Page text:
Effects of Protected Environments on Plant Biometrics Parameters

Edilson Costa1, Paulo Ademar Martins Leal2 and Carolina de Arruda Queiroz3

1Professor Ph. D., Agricultural Engineer, State University of Mato Grosso do Sul-UEMS, Unit of Aquidauana 2Professor Ph. D., Agricultural Engineer, University of Campinas,

College of Agricultural Engineering 3MSc in progress, Agronomist, Graduate Program in Agronomy,

Crop Area, UEMS / Aquidauana-MS

Brasil

1. Introduction

There is a high correlation between the type of greenhouse used for crop production with the system used for its production, especially with the type of container and substrate used. The same protected environment may present different responses in plant biometric parameters depending on the container volume and also the chemical and physical characteristics of a particular substrate. This relationship is expressed in greater or lesser accumulation of plant biomass.

Besides of the substrate and container type, other studies seek to improve the crop yield potentials and cropping systems associated with environmental control techniques, such as cooling and/or heating systems, use of CO2 for atmospheric enrichment, color screens systems and automated control of the atmospheric parameters.

Protected environments for crop production are generally constructed of low density polyethylene film (greenhouses), and shading screens, such as monofilament screens and aluminized thermal reflective screens (are widely used. In these types of environments growing in containers is preferred because it allows for better management of both water and nutrients (Grassi Filho & Santos 2004).

Changes in the microclimate inside the greenhouses caused by the use of polyethylene result in modification of the influence of air temperature, relative humidity and solar radiation on plant growth and development, and these are dependent on the intensity, duration and quality of solar radiation (Beckmann et al., 2006; Scaranari et al., 2008). These changes affect the plants physiology (Chavarria et al., 2009), and minimize the incidence of fungal diseases and therefore application of pesticides (Chavarria et al., 2007). In vineyards, where only the rows were covered with polyethylene film, Cardoso et al. (2008) found a reduction in evaporative demand.

According to Sganzerla (1987), the advantages that the greenhouses can provide to the protected plants are numerous, as long as these facilities are correctly used. Among these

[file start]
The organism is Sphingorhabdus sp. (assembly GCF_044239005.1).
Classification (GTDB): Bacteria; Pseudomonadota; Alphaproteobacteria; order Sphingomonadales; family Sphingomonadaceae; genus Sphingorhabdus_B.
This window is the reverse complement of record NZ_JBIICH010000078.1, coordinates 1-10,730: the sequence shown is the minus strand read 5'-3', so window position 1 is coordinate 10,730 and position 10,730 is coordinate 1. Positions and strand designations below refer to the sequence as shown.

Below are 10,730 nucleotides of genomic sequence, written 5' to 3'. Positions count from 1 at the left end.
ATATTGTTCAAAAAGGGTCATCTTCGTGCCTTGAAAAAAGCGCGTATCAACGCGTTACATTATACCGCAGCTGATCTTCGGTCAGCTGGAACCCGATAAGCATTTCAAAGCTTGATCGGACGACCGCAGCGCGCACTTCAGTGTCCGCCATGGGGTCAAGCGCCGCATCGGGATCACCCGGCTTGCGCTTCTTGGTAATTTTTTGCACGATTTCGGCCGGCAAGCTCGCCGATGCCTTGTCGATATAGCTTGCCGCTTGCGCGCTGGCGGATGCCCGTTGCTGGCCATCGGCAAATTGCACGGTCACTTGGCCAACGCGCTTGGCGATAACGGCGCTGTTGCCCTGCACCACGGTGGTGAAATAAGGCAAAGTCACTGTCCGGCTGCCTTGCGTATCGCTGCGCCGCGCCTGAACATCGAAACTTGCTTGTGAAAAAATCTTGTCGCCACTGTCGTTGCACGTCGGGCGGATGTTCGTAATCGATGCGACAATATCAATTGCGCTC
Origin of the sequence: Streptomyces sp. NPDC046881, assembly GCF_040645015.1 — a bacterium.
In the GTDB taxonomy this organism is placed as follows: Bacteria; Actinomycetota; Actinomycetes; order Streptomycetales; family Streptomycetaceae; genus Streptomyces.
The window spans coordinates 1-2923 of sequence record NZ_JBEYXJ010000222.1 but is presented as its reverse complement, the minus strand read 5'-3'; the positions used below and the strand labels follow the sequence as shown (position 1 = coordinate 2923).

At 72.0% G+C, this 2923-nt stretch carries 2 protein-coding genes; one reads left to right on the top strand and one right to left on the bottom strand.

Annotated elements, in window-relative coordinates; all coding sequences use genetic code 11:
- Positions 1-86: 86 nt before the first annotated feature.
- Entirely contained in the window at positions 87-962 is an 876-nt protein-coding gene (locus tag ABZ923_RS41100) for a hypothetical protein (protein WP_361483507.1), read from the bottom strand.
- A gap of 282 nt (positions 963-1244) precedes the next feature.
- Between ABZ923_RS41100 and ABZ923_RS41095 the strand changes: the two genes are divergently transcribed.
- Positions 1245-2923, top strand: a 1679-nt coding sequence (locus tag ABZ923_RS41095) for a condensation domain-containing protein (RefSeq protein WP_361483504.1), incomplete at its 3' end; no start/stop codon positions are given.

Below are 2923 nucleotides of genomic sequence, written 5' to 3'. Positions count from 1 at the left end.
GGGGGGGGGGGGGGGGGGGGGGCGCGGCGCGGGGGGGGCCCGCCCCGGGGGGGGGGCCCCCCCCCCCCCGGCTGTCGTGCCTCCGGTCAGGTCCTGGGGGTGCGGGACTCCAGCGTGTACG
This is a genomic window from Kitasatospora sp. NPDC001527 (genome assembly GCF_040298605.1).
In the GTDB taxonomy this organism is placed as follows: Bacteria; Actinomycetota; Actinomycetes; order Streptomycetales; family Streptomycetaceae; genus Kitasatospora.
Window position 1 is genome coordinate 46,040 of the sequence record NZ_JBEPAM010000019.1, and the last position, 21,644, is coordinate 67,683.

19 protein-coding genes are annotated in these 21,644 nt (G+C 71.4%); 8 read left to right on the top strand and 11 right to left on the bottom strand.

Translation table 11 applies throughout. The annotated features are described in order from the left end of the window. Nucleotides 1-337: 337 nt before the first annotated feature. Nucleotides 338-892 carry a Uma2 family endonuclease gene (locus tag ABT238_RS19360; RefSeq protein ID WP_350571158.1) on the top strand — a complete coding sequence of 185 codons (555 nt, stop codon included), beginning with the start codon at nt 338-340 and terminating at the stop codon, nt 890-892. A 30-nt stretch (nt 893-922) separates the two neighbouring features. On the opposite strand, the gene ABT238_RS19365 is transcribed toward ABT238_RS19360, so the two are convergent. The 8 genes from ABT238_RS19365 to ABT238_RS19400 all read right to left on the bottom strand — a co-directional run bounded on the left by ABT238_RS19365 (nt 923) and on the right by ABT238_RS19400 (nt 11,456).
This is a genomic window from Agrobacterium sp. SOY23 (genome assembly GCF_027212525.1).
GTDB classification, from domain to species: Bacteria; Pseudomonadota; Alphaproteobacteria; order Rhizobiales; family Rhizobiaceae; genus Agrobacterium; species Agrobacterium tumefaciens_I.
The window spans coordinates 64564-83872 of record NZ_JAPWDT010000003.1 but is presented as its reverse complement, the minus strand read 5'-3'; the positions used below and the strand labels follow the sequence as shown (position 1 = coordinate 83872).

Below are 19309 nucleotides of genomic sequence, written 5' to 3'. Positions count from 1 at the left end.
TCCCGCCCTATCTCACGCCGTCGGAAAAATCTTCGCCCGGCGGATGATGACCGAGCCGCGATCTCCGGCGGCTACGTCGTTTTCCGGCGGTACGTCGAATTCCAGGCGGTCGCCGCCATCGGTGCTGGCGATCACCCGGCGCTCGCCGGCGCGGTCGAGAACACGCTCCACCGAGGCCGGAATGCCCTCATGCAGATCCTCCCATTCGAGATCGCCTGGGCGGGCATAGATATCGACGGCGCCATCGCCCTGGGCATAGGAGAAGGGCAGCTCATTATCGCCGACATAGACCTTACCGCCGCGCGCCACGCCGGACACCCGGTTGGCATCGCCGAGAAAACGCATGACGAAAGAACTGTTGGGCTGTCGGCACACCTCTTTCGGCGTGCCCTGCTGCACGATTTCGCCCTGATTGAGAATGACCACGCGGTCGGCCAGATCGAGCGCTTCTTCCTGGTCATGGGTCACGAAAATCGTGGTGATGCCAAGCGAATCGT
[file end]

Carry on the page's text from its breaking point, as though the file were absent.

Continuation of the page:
advantages some can be highlighted including harvesting crops of the season, higher product quality, early crop maturity, seedling production, better control of diseases and pests, conservation of raw materials and water, planting of selected varieties and considerable increase in production.

Despite the numerous advantages, greenhouses present poor thermal behavior since during the day elevated temperatures are observed and are difficultly avoided by natural ventilation, and at night temperatures often fall below the critical temperatures for the crops (Da Silva et al., 2000). For circumvent problems with high temperatures in greenhouses many producers use evaporative cooling systems, forcing air through a porous medium with a fan (pad-fan) or intermittent misting systems. These applications improve the thermal conditions and relative humidity during the hottest periods of the day.

Important aspects should be taken into consideration in the use of protected environments, such as knowing the different protection structures and their configurations and orientations, knowing the physiological responses of the crop to be cultivated within of the environment and knowing the energy and mass balance for the crop and its environment. This set of knowledge can aid in proper crop and environment management and obtain answers of the appropriate technology to be applied to the cropping system (Costa, 2004). The parameters of leaf growth, area and mass characterize the plant biomass, so that it can be used to determine changes in carbohydrate assimilation by the plant during a season of the year (Butler et al., 2002), where the leaf area measures the plant biomass accumulation potential and leaf dry mass allows for determination of the capacity of the plant to increase its dry weight through photosynthesis.

Microclimate environmental modifications of the greenhouse and screen, i. e., the plastic covers for vegetative production, has promoted a positive impact on crops, increasing fruit yield, leaf area and quality of products produced (Buriol et al. 1997, Segovia et al., 1997).

The microclimatic effects of the protected environment influence the emergence, initial growth and development of fruit trees, vegetables, ornamental plants and forests. The objective of this study was to perform a literature review of authors who have researched comparisons between different environmental conditions and their correlation with plant performance.

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